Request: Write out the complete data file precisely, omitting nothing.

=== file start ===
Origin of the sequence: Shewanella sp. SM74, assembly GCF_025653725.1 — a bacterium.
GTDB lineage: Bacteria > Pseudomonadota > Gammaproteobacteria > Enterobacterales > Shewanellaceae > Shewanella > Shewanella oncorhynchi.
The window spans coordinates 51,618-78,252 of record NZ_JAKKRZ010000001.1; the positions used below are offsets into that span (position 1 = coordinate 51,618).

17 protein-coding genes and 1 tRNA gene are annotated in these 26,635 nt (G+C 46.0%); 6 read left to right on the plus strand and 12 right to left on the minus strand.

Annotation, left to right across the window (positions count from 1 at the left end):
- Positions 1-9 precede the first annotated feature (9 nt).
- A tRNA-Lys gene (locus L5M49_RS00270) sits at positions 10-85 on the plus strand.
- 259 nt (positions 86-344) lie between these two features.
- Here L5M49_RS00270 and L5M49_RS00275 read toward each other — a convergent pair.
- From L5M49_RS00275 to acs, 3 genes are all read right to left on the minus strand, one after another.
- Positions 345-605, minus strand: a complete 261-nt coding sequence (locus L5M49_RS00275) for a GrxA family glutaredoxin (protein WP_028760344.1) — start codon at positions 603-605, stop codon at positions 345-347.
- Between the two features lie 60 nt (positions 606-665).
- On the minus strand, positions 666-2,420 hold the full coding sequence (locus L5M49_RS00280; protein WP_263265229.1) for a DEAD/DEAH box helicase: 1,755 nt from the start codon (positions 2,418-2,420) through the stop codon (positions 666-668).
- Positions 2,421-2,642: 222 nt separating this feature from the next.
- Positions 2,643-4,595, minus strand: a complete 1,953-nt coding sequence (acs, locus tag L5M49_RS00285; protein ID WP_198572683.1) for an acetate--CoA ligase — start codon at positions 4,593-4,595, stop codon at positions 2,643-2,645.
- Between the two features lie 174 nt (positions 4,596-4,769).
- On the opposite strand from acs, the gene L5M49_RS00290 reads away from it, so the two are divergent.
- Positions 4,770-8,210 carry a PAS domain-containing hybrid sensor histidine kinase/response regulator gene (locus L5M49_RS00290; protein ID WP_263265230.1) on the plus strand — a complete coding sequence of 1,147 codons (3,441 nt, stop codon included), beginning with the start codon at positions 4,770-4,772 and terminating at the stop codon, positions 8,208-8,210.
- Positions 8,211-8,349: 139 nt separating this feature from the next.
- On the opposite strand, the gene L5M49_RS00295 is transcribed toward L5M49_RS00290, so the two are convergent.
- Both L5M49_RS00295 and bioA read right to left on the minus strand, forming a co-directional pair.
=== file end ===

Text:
Origin of the sequence: Shewanella sp. SM74, assembly GCF_025653725.1 — a bacterium.
GTDB lineage: Bacteria > Pseudomonadota > Gammaproteobacteria > Enterobacterales > Shewanellaceae > Shewanella > Shewanella oncorhynchi.
The window spans coordinates 51,618-78,252 of record NZ_JAKKRZ010000001.1; the positions used below are offsets into that span (position 1 = coordinate 51,618).

17 protein-coding genes and 1 tRNA gene are annotated in these 26,635 nt (G+C 46.0%); 6 read left to right on the plus strand and 12 right to left on the minus strand.

Annotation, left to right across the window (positions count from 1 at the left end):
- Positions 1-9 precede the first annotated feature (9 nt).
- A tRNA-Lys gene (locus L5M49_RS00270) sits at positions 10-85 on the plus strand.
- 259 nt (positions 86-344) lie between these two features.
- Here L5M49_RS00270 and L5M49_RS00275 read toward each other — a convergent pair.
- From L5M49_RS00275 to acs, 3 genes are all read right to left on the minus strand, one after another.
- Positions 345-605, minus strand: a complete 261-nt coding sequence (locus L5M49_RS00275) for a GrxA family glutaredoxin (protein WP_028760344.1) — start codon at positions 603-605, stop codon at positions 345-347.
- Between the two features lie 60 nt (positions 606-665).
- On the minus strand, positions 666-2,420 hold the full coding sequence (locus L5M49_RS00280; protein WP_263265229.1) for a DEAD/DEAH box helicase: 1,755 nt from the start codon (positions 2,418-2,420) through the stop codon (positions 666-668).
- Positions 2,421-2,642: 222 nt separating this feature from the next.
- Positions 2,643-4,595, minus strand: a complete 1,953-nt coding sequence (acs, locus tag L5M49_RS00285; protein ID WP_198572683.1) for an acetate--CoA ligase — start codon at positions 4,593-4,595, stop codon at positions 2,643-2,645.
- Between the two features lie 174 nt (positions 4,596-4,769).
- On the opposite strand from acs, the gene L5M49_RS00290 reads away from it, so the two are divergent.
- Positions 4,770-8,210 carry a PAS domain-containing hybrid sensor histidine kinase/response regulator gene (locus L5M49_RS00290; protein ID WP_263265230.1) on the plus strand — a complete coding sequence of 1,147 codons (3,441 nt, stop codon included), beginning with the start codon at positions 4,770-4,772 and terminating at the stop codon, positions 8,208-8,210.
- Positions 8,211-8,349: 139 nt separating this feature from the next.
- On the opposite strand, the gene L5M49_RS00295 is transcribed toward L5M49_RS00290, so the two are convergent.
- Both L5M49_RS00295 and bioA read right to left on the minus strand, forming a co-directional pair.